For all of you here who have kids...did you make sure to get a contract with each of them so they know exactly what each will get when you move on?

Pogo said...

Rev, how do you shape a prenup for money and assets you don't have?

28 years ago, Gibson wasn't worth $1`B.

It's all in the wording, I suppose.

Jeremy said...

Synova said..."The problem many people have with pre-nups is that there is an essential disconnect in making a promise 'until death do us part' but "please sign this so you don't screw me when you leave'."

And what part of the pre-nup isn't related to exactly that...unless of course, neither party is really interested or believes they will be partners "until death do us part?"

And there are aren't many pre-nups that can't be broken or altered via a good attorney.

Dust Bunny Queen said...

For all of you here who have kids...did you make sure to get a contract with each of them so they know exactly what each will get when you move on?


That is generally called a will and it is a very very good idea for when we 'move on' to taking the big dirt nap. It will keep the family from squabbling.

It is even more important to also have a trust/trusts and a will with detailed bequests when there are blended families so that your kids don't get screwed by the second wife/husband and her/his kids. It happens all the time.

Nothing wrong with a little pre-planning. Might as well put it to good use when getting married and save everyone a lot of trouble.

Revenant said...

Rev, how do you shape a prenup for money and assets you don't have?Any way you want to.

28 years ago, Gibson wasn't worth $1`B."Both parties agree that, upon dissolution of this marriage, any marital assets in excess of $250,000 (in constant 1980 dollars) shall be divided between the parties in a manner proportionate to their average incomes over the life of the marriage".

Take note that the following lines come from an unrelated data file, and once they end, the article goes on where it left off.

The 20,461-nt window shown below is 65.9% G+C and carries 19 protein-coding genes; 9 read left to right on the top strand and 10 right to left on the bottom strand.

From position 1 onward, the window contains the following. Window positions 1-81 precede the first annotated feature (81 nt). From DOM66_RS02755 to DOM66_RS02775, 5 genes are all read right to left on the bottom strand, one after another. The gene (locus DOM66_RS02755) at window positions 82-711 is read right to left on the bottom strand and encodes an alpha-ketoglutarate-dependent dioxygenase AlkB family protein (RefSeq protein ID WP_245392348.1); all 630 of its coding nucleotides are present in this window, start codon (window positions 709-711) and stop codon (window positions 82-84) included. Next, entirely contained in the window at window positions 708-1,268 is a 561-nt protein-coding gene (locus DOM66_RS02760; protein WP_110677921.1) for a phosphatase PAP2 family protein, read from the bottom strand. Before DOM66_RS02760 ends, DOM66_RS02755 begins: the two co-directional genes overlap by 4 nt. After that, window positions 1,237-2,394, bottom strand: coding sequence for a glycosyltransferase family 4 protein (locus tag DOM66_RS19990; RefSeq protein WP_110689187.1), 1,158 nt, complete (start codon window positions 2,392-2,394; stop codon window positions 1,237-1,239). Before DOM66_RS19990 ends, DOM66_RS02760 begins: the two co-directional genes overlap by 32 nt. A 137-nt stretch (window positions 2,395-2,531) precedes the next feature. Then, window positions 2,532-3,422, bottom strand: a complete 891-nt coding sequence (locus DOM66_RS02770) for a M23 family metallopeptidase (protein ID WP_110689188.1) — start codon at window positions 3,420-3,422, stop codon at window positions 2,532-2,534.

It would have to be more complicated than that, of course, to allow for the disposition of children and such. But there could be a set of standard templates for that sort of thing, for those who didn't feel like putting thought into it.

Revenant said...

I see you're quite the romantic.

I'm a realist. Depending on how you count the statistics, somewhere between 40 and 50 percent of marriages end in divorce.

Anything with a 40%+ failure rate ought to have a solid plan in place for how to handle failure. Anyone getting married should give some thought to what divorce would mean. Doing so might even cut the divorce rate by discouraging people who think divorce is likely from getting married in the first place.

Synova said...

One of the churches I attended had a Divorce Seminar for married people who were contemplating divorce. (I think they put it in the paper and offered it to the community.)

It wasn't marriage counseling but a look at just how much hassle a break up was going to be. The lady who organized it had been divorced, as had both of her sisters, and I don't think that she would argue that someone ought to stay in a bad marriage, but she explained that people going through the course often realized that divorce took *more* cooperation and effort than staying married did, particularly if children were involved.